This photo-book engages with these questions, not through conventional academic discourse but through evocative creative practice. The book is, at the same time, a site guide of sorts: a photographic guide to the archaeological site of the Sanctuary of Poseidon in Kalaureia, on the island of Poros, in Greece.

Ancient and not-so-ancient stones, pine trees that were “wounded” for their resin, people who lived amongst the classical ruins, and the tensions and the clashes with the archaeological apparatus and its regulations, all become palpable, affectively close and immediate.

Furthermore, the book constitutes an indirect but concrete proposal for the adoption of archaeological photo-ethnography as a research as well as public communication tool for critical heritage studies, today.

Click here to purchase hardback edition priced £55.00.
Archaeographies Excavating Neolithic Dispilio by Fotis Ifantidis . 112 pp. 84 2013. Available both in printed and e-versions. Printed ISBN 9781905739622. £3.95 (No VAT). Institutional Price £8.07 (Exc. UK VAT) Buy Now

Special Offer: £3.95 (RRP: £9.50): The close relationship between photography and archaeology is widely acknowledged. Since its invention, photography has been an indispensable documentation tool for archaeology, while the development of digital technology has facilitated the growing needs of an archaeological excavation in recording and archiving. Still, both photography and archaeology are much more than documentation practices. On the one hand, photography is the most appropriate medium for creating visual art; on the other, the excavation is a locus where material and immaterial knowledges are constantly being produced, reproduced and represented; as such, it constitutes an ideal “topos” for experimentation in creating images. This entangled relationship between photography and archaeology, and art and documentation, has only recently attracted attention, emerging as a separate field of study. Archaeographies: Excavating Neolithic Dispilio consists one of the very first experimentations in printed format, dealing with this visual interplay between archaeology and photography. The case study is the excavation of the Greek Neolithic settlement of Dispilio. The book tackles archaeological practice on site, the microcosms of excavation, and the interaction between people and “things”. Archaeographies derives from an on-going, blog-based project, launched in 2006 (visualizingneolithic.com). The black-and-white photos of the book were selected from a large archive, and are loosely assembled as an itinerary. They are accompanied by a laconic commentary, in order to retain the sense of ambiguity and allow multiple interpretation of the images.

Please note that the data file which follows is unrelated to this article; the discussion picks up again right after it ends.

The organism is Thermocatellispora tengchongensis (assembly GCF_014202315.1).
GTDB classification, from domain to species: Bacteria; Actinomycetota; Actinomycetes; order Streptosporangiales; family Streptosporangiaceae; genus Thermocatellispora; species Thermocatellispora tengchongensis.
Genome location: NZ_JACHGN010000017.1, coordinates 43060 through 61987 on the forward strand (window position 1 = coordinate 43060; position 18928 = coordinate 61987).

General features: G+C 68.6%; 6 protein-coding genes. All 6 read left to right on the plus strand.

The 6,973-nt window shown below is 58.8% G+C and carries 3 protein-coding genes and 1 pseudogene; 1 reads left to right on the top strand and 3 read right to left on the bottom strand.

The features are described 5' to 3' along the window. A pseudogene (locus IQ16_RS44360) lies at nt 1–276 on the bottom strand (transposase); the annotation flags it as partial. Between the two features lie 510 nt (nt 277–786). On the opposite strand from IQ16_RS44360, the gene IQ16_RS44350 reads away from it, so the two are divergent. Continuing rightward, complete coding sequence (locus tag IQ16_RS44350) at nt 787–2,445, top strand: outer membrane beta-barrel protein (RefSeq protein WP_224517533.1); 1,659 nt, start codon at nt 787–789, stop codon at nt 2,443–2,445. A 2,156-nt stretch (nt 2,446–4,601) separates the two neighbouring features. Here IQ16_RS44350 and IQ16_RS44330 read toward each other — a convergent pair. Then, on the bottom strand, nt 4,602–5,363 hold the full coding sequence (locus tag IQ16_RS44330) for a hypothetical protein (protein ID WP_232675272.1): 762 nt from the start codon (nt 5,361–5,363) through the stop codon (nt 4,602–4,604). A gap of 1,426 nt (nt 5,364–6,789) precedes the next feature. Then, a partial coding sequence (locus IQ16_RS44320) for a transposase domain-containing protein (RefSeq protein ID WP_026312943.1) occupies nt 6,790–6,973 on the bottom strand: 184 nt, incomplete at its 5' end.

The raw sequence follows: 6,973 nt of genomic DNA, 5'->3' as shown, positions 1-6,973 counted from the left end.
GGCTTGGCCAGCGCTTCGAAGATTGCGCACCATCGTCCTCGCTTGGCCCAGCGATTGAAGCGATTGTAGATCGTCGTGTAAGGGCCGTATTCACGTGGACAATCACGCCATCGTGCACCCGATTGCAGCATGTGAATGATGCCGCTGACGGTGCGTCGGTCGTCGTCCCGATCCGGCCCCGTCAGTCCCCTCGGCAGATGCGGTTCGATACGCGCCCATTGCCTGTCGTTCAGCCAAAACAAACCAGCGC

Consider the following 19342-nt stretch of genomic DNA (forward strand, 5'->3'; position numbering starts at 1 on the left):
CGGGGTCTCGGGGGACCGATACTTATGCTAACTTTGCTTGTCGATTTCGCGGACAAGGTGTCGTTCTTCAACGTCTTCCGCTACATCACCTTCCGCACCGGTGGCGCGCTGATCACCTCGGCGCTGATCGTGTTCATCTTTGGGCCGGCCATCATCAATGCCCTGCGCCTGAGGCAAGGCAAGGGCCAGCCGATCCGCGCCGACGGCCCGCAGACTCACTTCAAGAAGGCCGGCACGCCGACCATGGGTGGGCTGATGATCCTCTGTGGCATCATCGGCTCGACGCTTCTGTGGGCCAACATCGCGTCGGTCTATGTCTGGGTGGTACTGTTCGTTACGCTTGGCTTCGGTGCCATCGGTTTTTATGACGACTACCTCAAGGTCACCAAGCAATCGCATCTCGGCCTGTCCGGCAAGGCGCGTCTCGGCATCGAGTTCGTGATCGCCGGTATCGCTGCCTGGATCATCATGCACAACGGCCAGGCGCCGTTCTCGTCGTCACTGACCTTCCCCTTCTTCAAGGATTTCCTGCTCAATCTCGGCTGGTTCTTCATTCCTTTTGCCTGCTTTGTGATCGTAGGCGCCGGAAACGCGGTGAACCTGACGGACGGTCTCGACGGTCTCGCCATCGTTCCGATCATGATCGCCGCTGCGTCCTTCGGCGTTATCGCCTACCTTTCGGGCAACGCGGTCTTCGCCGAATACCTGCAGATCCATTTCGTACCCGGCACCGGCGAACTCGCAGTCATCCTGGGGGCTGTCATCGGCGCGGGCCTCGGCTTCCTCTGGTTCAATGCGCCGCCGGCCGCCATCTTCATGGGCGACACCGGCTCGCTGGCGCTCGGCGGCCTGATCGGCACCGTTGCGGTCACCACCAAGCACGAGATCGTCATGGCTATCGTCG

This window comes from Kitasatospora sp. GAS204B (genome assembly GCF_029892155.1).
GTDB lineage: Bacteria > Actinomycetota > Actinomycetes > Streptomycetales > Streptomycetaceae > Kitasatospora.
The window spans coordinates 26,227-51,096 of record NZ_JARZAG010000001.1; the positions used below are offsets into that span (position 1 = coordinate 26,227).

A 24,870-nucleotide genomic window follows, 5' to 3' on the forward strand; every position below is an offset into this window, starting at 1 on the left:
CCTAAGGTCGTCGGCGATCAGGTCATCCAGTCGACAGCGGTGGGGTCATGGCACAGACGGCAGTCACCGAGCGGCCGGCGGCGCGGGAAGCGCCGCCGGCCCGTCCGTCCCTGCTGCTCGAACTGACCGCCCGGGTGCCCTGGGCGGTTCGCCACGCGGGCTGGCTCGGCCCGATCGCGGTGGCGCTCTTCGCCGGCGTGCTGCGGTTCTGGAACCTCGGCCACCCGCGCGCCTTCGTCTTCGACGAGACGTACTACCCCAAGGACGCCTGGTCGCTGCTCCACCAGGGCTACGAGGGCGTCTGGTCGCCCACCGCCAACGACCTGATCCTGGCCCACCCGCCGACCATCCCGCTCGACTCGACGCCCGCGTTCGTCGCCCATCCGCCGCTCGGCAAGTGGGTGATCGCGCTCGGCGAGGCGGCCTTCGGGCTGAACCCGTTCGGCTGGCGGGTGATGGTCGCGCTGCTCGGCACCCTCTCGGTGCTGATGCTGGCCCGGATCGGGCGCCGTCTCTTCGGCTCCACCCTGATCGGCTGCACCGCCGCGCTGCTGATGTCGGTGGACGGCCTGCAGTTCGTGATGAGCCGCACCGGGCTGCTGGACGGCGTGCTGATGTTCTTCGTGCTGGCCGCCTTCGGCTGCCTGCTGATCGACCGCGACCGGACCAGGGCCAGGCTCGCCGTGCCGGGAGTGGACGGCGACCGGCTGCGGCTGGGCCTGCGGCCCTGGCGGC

‘….today some archaeologists have transformed themselves into artists exploiting the visual grammar of the past decades.’ (Review, Antiquity, Vol. 88, Issue 340, June 2014, 671)

'Infantidis [presents] a collection of photographs that document the ephemeral, tangential notes from the excavations at Dispilio. In this he repositions the photographer not as a passive observer, but as an active participant in the investigation of the past.' (Review, Journal of Contemporary Archaeology, 2014)
Book Review Section: Journal of Greek Archaeology Volume 4 2019. DOI: 10.32028/9781789693775-17.ISBN 9781789693775-17. Download Full PDF